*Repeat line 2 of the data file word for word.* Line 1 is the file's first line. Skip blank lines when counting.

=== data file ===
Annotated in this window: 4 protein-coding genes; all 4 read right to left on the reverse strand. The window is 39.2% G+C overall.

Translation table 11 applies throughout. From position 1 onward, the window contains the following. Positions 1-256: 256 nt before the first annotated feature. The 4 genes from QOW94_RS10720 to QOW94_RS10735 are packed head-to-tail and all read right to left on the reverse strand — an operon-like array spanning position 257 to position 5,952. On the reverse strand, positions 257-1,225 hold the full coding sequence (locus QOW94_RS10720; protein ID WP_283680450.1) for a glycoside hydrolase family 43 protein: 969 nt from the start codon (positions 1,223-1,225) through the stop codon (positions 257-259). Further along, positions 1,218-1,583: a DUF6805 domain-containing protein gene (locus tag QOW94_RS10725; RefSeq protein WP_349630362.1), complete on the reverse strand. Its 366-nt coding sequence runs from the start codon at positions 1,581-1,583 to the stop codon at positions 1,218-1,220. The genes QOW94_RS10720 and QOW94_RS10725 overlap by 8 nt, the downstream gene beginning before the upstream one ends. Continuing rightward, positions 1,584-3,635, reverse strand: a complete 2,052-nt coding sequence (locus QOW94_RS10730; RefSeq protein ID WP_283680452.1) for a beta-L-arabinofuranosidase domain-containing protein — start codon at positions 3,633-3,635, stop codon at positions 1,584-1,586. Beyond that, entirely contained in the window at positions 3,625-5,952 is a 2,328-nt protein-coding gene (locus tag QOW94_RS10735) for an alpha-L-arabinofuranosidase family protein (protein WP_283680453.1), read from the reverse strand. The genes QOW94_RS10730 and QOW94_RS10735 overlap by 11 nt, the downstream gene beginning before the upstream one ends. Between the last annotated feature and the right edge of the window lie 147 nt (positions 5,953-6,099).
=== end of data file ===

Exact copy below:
Translation table 11 applies throughout. From position 1 onward, the window contains the following. Positions 1-256: 256 nt before the first annotated feature. The 4 genes from QOW94_RS10720 to QOW94_RS10735 are packed head-to-tail and all read right to left on the reverse strand — an operon-like array spanning position 257 to position 5,952. On the reverse strand, positions 257-1,225 hold the full coding sequence (locus QOW94_RS10720; protein ID WP_283680450.1) for a glycoside hydrolase family 43 protein: 969 nt from the start codon (positions 1,223-1,225) through the stop codon (positions 257-259). Further along, positions 1,218-1,583: a DUF6805 domain-containing protein gene (locus tag QOW94_RS10725; RefSeq protein WP_349630362.1), complete on the reverse strand. Its 366-nt coding sequence runs from the start codon at positions 1,581-1,583 to the stop codon at positions 1,218-1,220. The genes QOW94_RS10720 and QOW94_RS10725 overlap by 8 nt, the downstream gene beginning before the upstream one ends. Continuing rightward, positions 1,584-3,635, reverse strand: a complete 2,052-nt coding sequence (locus QOW94_RS10730; RefSeq protein ID WP_283680452.1) for a beta-L-arabinofuranosidase domain-containing protein — start codon at positions 3,633-3,635, stop codon at positions 1,584-1,586. Beyond that, entirely contained in the window at positions 3,625-5,952 is a 2,328-nt protein-coding gene (locus tag QOW94_RS10735) for an alpha-L-arabinofuranosidase family protein (protein WP_283680453.1), read from the reverse strand. The genes QOW94_RS10730 and QOW94_RS10735 overlap by 11 nt, the downstream gene beginning before the upstream one ends. Between the last annotated feature and the right edge of the window lie 147 nt (positions 5,953-6,099).